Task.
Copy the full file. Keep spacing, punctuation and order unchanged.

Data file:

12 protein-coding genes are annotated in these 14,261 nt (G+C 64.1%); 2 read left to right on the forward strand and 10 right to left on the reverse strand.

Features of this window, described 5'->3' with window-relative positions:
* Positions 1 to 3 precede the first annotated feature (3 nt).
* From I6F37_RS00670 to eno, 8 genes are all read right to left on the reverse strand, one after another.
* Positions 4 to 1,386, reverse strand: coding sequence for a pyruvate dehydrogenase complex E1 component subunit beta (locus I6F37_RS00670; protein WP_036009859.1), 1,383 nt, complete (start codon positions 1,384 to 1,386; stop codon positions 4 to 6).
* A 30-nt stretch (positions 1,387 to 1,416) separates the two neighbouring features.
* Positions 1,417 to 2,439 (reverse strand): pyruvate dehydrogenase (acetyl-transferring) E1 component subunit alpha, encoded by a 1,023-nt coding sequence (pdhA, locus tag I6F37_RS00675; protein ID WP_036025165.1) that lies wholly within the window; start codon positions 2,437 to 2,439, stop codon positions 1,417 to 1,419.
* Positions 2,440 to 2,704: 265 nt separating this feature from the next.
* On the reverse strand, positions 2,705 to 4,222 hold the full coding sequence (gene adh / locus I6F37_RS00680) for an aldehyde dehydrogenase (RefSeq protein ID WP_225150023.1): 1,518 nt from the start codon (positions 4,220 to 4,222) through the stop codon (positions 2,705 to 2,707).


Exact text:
12 protein-coding genes are annotated in these 14,261 nt (G+C 64.1%); 2 read left to right on the forward strand and 10 right to left on the reverse strand.

Features of this window, described 5'->3' with window-relative positions:
* Positions 1 to 3 precede the first annotated feature (3 nt).
* From I6F37_RS00670 to eno, 8 genes are all read right to left on the reverse strand, one after another.
* Positions 4 to 1,386, reverse strand: coding sequence for a pyruvate dehydrogenase complex E1 component subunit beta (locus I6F37_RS00670; protein WP_036009859.1), 1,383 nt, complete (start codon positions 1,384 to 1,386; stop codon positions 4 to 6).
* A 30-nt stretch (positions 1,387 to 1,416) separates the two neighbouring features.
* Positions 1,417 to 2,439 (reverse strand): pyruvate dehydrogenase (acetyl-transferring) E1 component subunit alpha, encoded by a 1,023-nt coding sequence (pdhA, locus tag I6F37_RS00675; protein ID WP_036025165.1) that lies wholly within the window; start codon positions 2,437 to 2,439, stop codon positions 1,417 to 1,419.
* Positions 2,440 to 2,704: 265 nt separating this feature from the next.
* On the reverse strand, positions 2,705 to 4,222 hold the full coding sequence (gene adh / locus I6F37_RS00680) for an aldehyde dehydrogenase (RefSeq protein ID WP_225150023.1): 1,518 nt from the start codon (positions 4,220 to 4,222) through the stop codon (positions 2,705 to 2,707).